Preprint Review Version 1 Preserved in Portico This version is not peer-reviewed

A Systematic Review of Literature on Representation of Racial and Ethnic Minority Groups in Clinical Nutrition Interventions

Version 1 : Received: 28 January 2021 / Approved: 29 January 2021 / Online: 29 January 2021 (14:34:17 CET)

How to cite: Dhillon, J.; Jacobs, A.; Ortiz, S.; Diaz Rios, K. A Systematic Review of Literature on Representation of Racial and Ethnic Minority Groups in Clinical Nutrition Interventions. Preprints 2021, 2021010629 (doi: 10.20944/preprints202101.0629.v1). Dhillon, J.; Jacobs, A.; Ortiz, S.; Diaz Rios, K. A Systematic Review of Literature on Representation of Racial and Ethnic Minority Groups in Clinical Nutrition Interventions. Preprints 2021, 2021010629 (doi: 10.20944/preprints202101.0629.v1).

Abstract

There is a disproportionate increase in the incidence of diet-related cardiometabolic disorders in racial and ethnic minority groups. This systematic review examines the extent to which diet-induced changes in health outcomes have been discussed by race or ethnicity in randomized controlled trials recruiting both minority and non-Hispanic White groups. Databases i.e. PubMed, Cochrane library and Web of Science were searched up to November 2019. Studies that discussed effects of defined dietary interventions on health outcomes by racial or ethnic minority group vs. non-Hispanic Whites (n=29) were included in the review. Most studies were conducted in Black vs. White people testing effects of energy restriction, macronutrient modification, sodium reduction, or variations of the Dietary Approaches to Stop Hypertension (DASH) diet on cardiometabolic outcomes. There was limited focus on other minority groups. Evidence suggests greater blood pressure reduction for Black people compared to Whites particularly on DASH (or similar) diets. Overall, there was limited consideration for group-specific eating patterns and diet acceptability in most studies. Adequately powered studies are needed for accurate interpretation of race by diet effects. With emerging precision nutrition initiatives, it is imperative to ensure adequate representation of racial and ethnic subgroups for addressing nutrition-related health disparities.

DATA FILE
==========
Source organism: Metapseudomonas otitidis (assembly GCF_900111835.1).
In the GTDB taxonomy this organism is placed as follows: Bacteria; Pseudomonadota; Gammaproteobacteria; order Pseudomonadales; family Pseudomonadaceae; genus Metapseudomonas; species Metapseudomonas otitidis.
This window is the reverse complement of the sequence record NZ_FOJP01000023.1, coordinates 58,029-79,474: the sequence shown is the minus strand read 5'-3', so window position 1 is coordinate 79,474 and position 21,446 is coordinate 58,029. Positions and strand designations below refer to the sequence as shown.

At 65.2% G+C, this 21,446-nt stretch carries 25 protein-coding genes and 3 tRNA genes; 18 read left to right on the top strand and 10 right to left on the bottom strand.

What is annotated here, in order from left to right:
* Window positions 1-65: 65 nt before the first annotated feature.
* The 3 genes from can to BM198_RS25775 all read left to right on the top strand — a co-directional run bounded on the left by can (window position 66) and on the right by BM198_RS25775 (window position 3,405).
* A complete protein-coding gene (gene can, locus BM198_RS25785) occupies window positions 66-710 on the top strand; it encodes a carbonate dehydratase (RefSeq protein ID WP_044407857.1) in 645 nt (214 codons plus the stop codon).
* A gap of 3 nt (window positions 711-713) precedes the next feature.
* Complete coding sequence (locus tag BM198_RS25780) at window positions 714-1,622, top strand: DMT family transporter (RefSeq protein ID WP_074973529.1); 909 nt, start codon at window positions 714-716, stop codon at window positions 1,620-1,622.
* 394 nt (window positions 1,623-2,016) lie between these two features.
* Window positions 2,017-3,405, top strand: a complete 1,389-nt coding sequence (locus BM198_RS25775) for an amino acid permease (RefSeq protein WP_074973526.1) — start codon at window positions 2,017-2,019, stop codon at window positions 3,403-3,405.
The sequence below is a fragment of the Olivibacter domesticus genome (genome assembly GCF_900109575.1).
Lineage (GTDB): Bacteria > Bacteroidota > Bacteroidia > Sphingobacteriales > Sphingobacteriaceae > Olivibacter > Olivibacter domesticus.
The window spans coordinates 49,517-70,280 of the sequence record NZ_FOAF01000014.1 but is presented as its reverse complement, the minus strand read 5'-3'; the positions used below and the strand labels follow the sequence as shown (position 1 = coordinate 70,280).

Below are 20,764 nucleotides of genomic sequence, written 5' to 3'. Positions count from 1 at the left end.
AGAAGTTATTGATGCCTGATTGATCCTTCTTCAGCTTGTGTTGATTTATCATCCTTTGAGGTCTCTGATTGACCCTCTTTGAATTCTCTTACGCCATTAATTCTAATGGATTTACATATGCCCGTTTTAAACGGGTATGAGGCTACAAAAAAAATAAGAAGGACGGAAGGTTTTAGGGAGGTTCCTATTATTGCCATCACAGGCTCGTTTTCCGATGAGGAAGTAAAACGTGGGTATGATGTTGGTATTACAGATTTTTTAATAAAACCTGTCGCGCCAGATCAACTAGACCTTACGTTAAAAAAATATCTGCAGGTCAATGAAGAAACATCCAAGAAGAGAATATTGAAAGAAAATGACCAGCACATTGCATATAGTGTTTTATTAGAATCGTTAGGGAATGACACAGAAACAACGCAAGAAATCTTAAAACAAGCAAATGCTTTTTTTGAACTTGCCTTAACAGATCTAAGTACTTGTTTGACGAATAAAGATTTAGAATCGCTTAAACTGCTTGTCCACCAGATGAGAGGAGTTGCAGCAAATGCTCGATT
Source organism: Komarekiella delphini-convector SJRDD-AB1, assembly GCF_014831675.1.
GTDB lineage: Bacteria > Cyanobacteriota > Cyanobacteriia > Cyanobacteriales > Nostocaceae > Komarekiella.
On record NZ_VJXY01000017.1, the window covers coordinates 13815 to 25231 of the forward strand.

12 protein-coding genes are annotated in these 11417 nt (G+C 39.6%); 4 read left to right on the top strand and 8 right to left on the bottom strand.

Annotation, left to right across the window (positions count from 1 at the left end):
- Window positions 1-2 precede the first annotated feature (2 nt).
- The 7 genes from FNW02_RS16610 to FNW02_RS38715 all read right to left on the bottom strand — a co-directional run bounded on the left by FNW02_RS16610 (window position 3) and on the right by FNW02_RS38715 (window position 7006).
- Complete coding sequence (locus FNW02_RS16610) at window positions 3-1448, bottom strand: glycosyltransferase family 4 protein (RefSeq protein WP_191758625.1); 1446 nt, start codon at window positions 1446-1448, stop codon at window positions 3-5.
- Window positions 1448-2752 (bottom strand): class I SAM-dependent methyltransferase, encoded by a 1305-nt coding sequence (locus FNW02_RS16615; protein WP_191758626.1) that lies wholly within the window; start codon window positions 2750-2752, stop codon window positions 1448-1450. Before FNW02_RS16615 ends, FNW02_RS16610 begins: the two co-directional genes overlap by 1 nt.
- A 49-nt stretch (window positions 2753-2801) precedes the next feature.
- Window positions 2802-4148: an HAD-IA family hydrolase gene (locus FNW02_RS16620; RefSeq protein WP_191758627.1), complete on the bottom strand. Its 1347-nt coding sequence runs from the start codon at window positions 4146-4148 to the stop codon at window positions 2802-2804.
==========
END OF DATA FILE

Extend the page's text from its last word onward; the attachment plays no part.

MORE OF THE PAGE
Subject Areas

Health disparities; Underrepresented groups; Diet; Race

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